So after that it was KC and Conquest, one of my favorite regional cons. I'll write about that later. Maybe.

Flew home on Monday. It wasn't the same.

Nothing beats a road trip with friends.


( 57 comments — Leave a comment )
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Jun. 3rd, 2010 05:04 am (UTC)
I completely agree, George.

Talked about you a bit at the Phoenix Comicon (spent more time with Sam Sykes). Hope Parris is feeling better!

Jun. 3rd, 2010 05:51 am (UTC)
In less than two weeks, I'm moving. I'm driving cross-country with my boyfriend from Seattle, WA to Cleveland, OH. Hopefully we will also find cool things to see. 5 days, four nights, with me, my boyfriend, the bits of my stuff I need to lay hands on quickly, and my dog. Think good thoughts for me. :)
Jun. 3rd, 2010 06:22 am (UTC)
"I hate flying... or rather, what flying has become"

Yes. I am certain that neither Da Vinci nor the Wright Brothers nor even Howard Hughes had imagined that "Civil Aeronautics", as imagined in the 1920's, would be where they are today. It is a shame and an embarrassment.
Jun. 3rd, 2010 06:51 am (UTC)
Big country
Where I live you can drive from one end of the country and back in a day. Living in a small country actually makes you less mobile. A two hour drive seems like a monumental task.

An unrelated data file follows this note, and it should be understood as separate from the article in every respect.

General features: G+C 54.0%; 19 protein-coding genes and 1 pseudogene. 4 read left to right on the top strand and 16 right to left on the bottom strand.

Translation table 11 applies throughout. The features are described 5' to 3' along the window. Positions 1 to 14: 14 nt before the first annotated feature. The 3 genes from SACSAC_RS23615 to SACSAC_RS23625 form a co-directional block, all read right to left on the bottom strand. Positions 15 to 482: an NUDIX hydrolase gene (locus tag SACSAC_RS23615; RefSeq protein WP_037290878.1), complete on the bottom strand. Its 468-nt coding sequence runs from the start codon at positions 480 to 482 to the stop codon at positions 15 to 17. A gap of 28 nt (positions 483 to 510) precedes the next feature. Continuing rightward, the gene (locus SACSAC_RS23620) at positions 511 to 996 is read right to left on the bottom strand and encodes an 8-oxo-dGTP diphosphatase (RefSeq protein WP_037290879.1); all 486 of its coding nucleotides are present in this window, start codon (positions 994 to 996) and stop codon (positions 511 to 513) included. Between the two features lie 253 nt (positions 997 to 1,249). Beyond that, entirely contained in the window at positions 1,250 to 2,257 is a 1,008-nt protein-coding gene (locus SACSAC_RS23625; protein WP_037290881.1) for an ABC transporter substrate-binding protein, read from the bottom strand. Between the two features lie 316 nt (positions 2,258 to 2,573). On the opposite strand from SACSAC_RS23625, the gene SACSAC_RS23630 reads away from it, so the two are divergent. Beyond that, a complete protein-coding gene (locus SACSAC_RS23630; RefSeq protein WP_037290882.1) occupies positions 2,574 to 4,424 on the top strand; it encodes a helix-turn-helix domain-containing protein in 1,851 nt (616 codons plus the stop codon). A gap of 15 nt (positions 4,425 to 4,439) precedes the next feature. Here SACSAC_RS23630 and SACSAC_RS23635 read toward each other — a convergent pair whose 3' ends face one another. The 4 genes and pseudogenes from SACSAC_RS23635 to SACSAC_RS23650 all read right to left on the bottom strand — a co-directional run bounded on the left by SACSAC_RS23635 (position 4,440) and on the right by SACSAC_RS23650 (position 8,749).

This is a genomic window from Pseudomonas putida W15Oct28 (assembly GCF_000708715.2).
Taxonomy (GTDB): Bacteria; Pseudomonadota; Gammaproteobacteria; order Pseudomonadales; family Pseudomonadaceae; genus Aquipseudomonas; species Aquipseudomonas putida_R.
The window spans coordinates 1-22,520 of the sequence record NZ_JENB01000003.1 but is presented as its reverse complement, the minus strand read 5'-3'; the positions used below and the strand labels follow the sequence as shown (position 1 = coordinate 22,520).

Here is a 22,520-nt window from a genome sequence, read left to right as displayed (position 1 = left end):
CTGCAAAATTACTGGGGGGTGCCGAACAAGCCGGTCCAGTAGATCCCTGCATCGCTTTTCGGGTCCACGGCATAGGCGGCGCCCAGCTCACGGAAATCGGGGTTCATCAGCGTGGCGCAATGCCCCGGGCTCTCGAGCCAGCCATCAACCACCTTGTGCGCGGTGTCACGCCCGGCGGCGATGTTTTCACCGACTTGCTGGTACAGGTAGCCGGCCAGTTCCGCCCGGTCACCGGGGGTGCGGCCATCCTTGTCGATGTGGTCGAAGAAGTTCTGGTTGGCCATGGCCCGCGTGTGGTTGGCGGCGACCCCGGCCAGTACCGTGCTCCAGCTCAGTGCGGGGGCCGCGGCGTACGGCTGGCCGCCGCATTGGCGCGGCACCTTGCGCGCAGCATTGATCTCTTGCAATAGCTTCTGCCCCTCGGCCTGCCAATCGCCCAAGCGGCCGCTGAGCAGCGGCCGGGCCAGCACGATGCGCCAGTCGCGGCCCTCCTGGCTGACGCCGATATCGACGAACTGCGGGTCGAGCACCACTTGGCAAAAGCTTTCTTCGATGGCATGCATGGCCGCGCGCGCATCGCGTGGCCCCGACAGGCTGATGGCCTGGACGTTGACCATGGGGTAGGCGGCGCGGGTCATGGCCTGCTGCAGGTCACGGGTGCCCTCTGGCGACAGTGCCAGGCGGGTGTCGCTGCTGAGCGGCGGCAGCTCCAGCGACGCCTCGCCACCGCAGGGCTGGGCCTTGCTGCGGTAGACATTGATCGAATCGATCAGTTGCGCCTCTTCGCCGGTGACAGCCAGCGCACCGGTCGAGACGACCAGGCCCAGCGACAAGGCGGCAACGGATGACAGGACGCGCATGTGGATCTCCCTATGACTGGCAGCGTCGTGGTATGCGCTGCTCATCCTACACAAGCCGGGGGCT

vH pH
Jun. 3rd, 2010 09:03 am (UTC)
Fun on the road
Sounds, like you had a ball.
Pass on to Stephen my regards, haven't seen him for years. We used to game and pizza every friday night for many years.
Jun. 3rd, 2010 09:52 am (UTC)
Road Trips...
I love road trips. This past winter I took one from California to Toronto, Canada with my boyfriend.

Did you know there is a little town in Arizona overrun with wild donkeys?
Jun. 3rd, 2010 10:01 am (UTC)
Sounds like a wonderful trip all around, filled with good people and bizarre attractions. Such a bummer that Parris couldn't come, though. I'm very curious about a replica bomb crater...did they just dig a huge hole in the ground?
Jun. 3rd, 2010 01:31 pm (UTC)